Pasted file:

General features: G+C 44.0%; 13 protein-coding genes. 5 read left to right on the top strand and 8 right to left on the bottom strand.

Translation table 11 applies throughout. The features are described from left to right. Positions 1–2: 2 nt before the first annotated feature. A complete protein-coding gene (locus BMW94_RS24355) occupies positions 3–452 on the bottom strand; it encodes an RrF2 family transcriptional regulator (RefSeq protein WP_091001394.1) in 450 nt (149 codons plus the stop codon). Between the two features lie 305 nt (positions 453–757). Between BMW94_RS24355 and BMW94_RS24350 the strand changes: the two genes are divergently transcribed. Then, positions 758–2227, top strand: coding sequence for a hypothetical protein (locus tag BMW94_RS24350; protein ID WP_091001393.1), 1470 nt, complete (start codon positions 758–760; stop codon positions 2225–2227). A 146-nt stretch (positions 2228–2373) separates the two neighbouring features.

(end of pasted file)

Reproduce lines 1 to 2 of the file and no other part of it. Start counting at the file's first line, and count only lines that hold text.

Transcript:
General features: G+C 44.0%; 13 protein-coding genes. 5 read left to right on the top strand and 8 right to left on the bottom strand.

Translation table 11 applies throughout. The features are described from left to right. Positions 1–2: 2 nt before the first annotated feature. A complete protein-coding gene (locus BMW94_RS24355) occupies positions 3–452 on the bottom strand; it encodes an RrF2 family transcriptional regulator (RefSeq protein WP_091001394.1) in 450 nt (149 codons plus the stop codon). Between the two features lie 305 nt (positions 453–757). Between BMW94_RS24355 and BMW94_RS24350 the strand changes: the two genes are divergently transcribed. Then, positions 758–2227, top strand: coding sequence for a hypothetical protein (locus tag BMW94_RS24350; protein ID WP_091001393.1), 1470 nt, complete (start codon positions 758–760; stop codon positions 2225–2227). A 146-nt stretch (positions 2228–2373) separates the two neighbouring features.